This study confirms the existing data1 on paediat­nc renal disease, however, the information regarding the prevalence of different diseases in northern Paki­stan has not previously been reported. In this study the prevalence of UTI in outpatients corresponds to other studies carried out in a similar population2,3. Saleem et al.3 found that 1.5% of school going children had UTI and Abbas et al.3 reported bacteriuria in 2.7% children admitted in Rawalpindi General Hospital. The sex distribution in this series was different from the other studies2-4. In the admitted patients, our figures were similar. but the female predominance in outpatients was difficult to explain. Less than satisfactory methods of collection of urine in the OPD would have given a higher occurrence in female children (Table IV).

Inspite of its high frequency in paediatric outpa­tients nephrotic syndrome was less frequent than the reported figures from Karachi1. High prevalence of nephrotiè syndrome has also been reported from India5 and Indo-Pakistani population residing in the United Kingdom6,7. The age and sex distribution was also similar to other reported series8. Acute glomeru­lonephritis was also seen as a significant problem both at inpatients and outpatients levels (Table II and IV). This pattern is similar to one reported in other series5,9. Both age and sex distributions seen in the previous studies5,9 are confirmed by our figures. Because of high morbidity and mortality, renal failure is perhaps the most important nephrological problem. In this series acute renal failure due to various causes contributed significantly to the patient load, inpatient care and mortality. However, prognosis in this series was better than that seen in the Indian patients5 and in Karachi series1. In this study mortality due to ARF was 17.2% in patients with renal failure and 1.31% in all renal patients. HUS was among the leading causes of ARF. The nature of aetiological agents leading to diarrhoeal. disease jneceding HUS could not be ascertained due to various factors. The information from India10 and Bangladesh11 suggests that Shigellosis could well be the major infection leading to the development of HUS. Chronic renal failure resulting from various causes was also seen as a major contributing factor in the morbidity and mortality of patients with renal disease. Nephrolithiasis although common, has not been included in this study as these cases are mainly seen and managed in surgical unit. This constituted 31% of paediatric urological and 13.1% of total nephrological problems. Renal disease in children is an important group of disorders from both mortality and morbidity point of view, incurring significant expenses on both family and health services. There is scanty data and there is an acute need for further detailed studies particularly looking at individual diseases to plan provision of optimal health services for these children.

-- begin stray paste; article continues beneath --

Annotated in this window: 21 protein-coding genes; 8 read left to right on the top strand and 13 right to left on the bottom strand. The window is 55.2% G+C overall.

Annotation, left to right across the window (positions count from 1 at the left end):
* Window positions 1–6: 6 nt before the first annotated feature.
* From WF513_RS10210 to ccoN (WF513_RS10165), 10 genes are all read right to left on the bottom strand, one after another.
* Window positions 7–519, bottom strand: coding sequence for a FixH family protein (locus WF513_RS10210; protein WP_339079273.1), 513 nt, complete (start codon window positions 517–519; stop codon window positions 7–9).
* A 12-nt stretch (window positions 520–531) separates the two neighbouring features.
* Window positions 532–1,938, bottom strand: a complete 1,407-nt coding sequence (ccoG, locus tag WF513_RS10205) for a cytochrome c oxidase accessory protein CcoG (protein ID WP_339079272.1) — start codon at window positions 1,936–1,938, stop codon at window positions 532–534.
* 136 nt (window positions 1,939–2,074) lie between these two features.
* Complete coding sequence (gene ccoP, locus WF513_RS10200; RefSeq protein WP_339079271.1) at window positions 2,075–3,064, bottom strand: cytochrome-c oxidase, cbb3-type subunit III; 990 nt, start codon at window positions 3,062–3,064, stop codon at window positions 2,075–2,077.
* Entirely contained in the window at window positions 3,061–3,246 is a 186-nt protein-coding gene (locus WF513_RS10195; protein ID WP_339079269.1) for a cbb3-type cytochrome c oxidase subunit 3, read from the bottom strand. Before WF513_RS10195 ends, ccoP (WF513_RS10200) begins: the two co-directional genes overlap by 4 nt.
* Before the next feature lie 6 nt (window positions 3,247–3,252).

References

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9. Dodge, W.F., Spargo, B.H., Travis, LB., et al. Post- streptococcal glomerulonephritis: a prospective study in children. N.Engl.J.Med., 1972;286:273-78.
10. Raghupathy, P., Date, A., Shastry, J.C.M., et al. Hernotytic- uraemic syndrome complicating shigella dysentery in South Indian children. Br.Med.J., 1978:1:1518-21.
11. Koster, F., Levin, J., Walker, L., et al Hemolytiic-uremic syndrome after shigellosis: relation to endotoxemia and circulating immune complexes. N.Engl.J.Med., 1978;298:927-33.